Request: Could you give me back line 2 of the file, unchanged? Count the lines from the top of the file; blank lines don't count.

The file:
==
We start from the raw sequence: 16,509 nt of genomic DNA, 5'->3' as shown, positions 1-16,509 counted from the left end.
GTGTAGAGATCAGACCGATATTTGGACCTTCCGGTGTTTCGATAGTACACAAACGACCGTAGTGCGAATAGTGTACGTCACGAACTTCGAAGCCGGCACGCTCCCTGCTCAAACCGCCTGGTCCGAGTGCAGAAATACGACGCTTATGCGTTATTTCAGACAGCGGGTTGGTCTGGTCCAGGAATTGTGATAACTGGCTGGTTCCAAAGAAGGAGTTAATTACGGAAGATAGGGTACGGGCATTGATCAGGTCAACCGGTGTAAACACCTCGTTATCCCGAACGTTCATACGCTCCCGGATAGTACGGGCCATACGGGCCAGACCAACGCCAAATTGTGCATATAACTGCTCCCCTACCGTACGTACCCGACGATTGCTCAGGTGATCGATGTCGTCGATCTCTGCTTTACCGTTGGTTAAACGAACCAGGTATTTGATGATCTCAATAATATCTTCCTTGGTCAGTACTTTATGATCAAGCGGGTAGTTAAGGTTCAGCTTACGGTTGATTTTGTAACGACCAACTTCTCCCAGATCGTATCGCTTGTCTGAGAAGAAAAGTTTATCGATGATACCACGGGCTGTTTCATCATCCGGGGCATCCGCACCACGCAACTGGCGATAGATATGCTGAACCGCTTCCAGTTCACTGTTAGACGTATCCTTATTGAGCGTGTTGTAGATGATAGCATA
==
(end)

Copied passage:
GTGTAGAGATCAGACCGATATTTGGACCTTCCGGTGTTTCGATAGTACACAAACGACCGTAGTGCGAATAGTGTACGTCACGAACTTCGAAGCCGGCACGCTCCCTGCTCAAACCGCCTGGTCCGAGTGCAGAAATACGACGCTTATGCGTTATTTCAGACAGCGGGTTGGTCTGGTCCAGGAATTGTGATAACTGGCTGGTTCCAAAGAAGGAGTTAATTACGGAAGATAGGGTACGGGCATTGATCAGGTCAACCGGTGTAAACACCTCGTTATCCCGAACGTTCATACGCTCCCGGATAGTACGGGCCATACGGGCCAGACCAACGCCAAATTGTGCATATAACTGCTCCCCTACCGTACGTACCCGACGATTGCTCAGGTGATCGATGTCGTCGATCTCTGCTTTACCGTTGGTTAAACGAACCAGGTATTTGATGATCTCAATAATATCTTCCTTGGTCAGTACTTTATGATCAAGCGGGTAGTTAAGGTTCAGCTTACGGTTGATTTTGTAACGACCAACTTCTCCCAGATCGTATCGCTTGTCTGAGAAGAAAAGTTTATCGATGATACCACGGGCTGTTTCATCATCCGGGGCATCCGCACCACGCAACTGGCGATAGATATGCTGAACCGCTTCCAGTTCACTGTTAGACGTATCCTTATTGAGCGTGTTGTAGATGATAGCATA